I founded the Giving Game Project (originally called A Path That’s Clear) and funded the original workshops, the first of which was held in April 2012. In September 2013 the project moved its home to The Life You Can Save, a nonprofit that promotes high-impact giving connected to the effective altruism movement. Since then, we have recruited, trained, and provided experiential philanthropy funding for a world-wide network of Giving Game facilitators.

Many are educators, usually at the university level. Some have had experience teaching traditional philanthropy classes, and these educators have been powerful advocates who have helped the Giving Game model spread through word of mouth. Like the traditional model, Giving Games have been used in a variety of disciplines (most commonly philosophy). But Giving Games have the advantage of being able to reach people who don’t self-select into student philanthropy, since students don’t enroll in these classes because of the opportunity to give.

The Giving Game model has now been used at roughly 80 universities, in 20 countries, and on four continents. Last academic year roughly 3,000 people took part in a workshop, collectively donating a little over $45,000 (less than what some traditional classes give). Growth has been strong, and is only constrained by limited capacity (funding is scarce and I run the project largely on my own, as half of my job responsibilities) rather than a lack of demand.


Student philanthropy has traditionally been ‘a pedagogic strategy for both civic engagement and nonprofit management education.’[4] The first of these goals is relevant to a vastly larger population than the second, and our pedagogic strategies need to reflect this difference.

Short-form models like Giving Games are well suited to broad audiences. At the other end of the spectrum costlier traditional experiential classes teach skills such as site visits that are most valuable and relevant to grantmaking professionals. Intermediate models (e.g. day-long experiential philanthropy seminars) can be used to meet intermediate goals (e.g. promoting social sector career options). And surely Giving 2.0, which can distribute excellent modularized content worldwide at no marginal cost, also has an important role to play. Student philanthropy is too complex, and too important, to be conducted a single way.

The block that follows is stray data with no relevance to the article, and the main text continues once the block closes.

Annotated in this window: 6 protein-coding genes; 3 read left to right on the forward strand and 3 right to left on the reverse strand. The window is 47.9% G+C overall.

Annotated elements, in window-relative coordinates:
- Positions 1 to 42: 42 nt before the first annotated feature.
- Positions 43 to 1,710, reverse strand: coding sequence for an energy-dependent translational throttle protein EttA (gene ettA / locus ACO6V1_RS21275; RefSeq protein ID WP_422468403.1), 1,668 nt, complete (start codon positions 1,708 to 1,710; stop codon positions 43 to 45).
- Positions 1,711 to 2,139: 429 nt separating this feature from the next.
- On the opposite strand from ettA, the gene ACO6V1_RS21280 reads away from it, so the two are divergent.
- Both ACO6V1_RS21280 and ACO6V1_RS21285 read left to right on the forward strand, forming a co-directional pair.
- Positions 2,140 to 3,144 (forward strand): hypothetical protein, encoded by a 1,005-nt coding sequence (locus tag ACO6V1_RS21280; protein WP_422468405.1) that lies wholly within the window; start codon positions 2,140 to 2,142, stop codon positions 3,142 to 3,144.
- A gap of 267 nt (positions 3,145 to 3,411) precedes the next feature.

Jon Behar is Chief Operating Officer and Director of Philanthropy Education at The Life You Can Save.




  1. NKU has run over 200 experiential philanthropy courses through the Mayerson Student Philanthropy Project. NKU has also served as a hub for most of the research that has been done on philanthropy education.

  2. Learning by Giving and Pay it Forward data provided in email correspondence. Students4Giving lists 14 schools on its website; four were subsequently funded by Learning by Giving. Philanthropy Lab data downloaded via their grant map.

  3. For instance, a flat marginal return curve would imply that increasing giving endowments from $90 to $100, or even from $990 to $1,000, would yield the same large behavioural changes as increasing endowments from $0 (control group) to $10 (treatment group). This strains credulity.

  4. Campbell, D.A. (2014) Practicing philanthropy in American higher education: Cultivating engaged citizens and nonprofit sector professionals. Journal of Public Affairs Education, 20, 217.

Share this story:

Related stories:


About the author:

Jon Behar

As COO, Jon helps coordinate The Life You Can Save’s various projects and set the organization’s overall strategic direction. He founded and continues to run our Giving Game project, a global philanthropy education initiative that teaches people skills to give more effectively and makes these lessons tangible by providing workshop participants with real money to donate to the charities of their choice.

Prior to joining The Life You Can Save, Jon spent ten years at a prominent hedge fund, working primarily in the areas of risk management, portfolio optimization, and algorithm development. He has also served on the board of directors for GiveWell, a widely-respected charity evaluator.

Jon now lives on Bainbridge Island, WA with his wife Meghann Riepenhoff (an acclaimed artist) and their dog Oso.

The views expressed in blog posts are those of the author, and not necessarily those of Peter Singer or The Life You Can Save.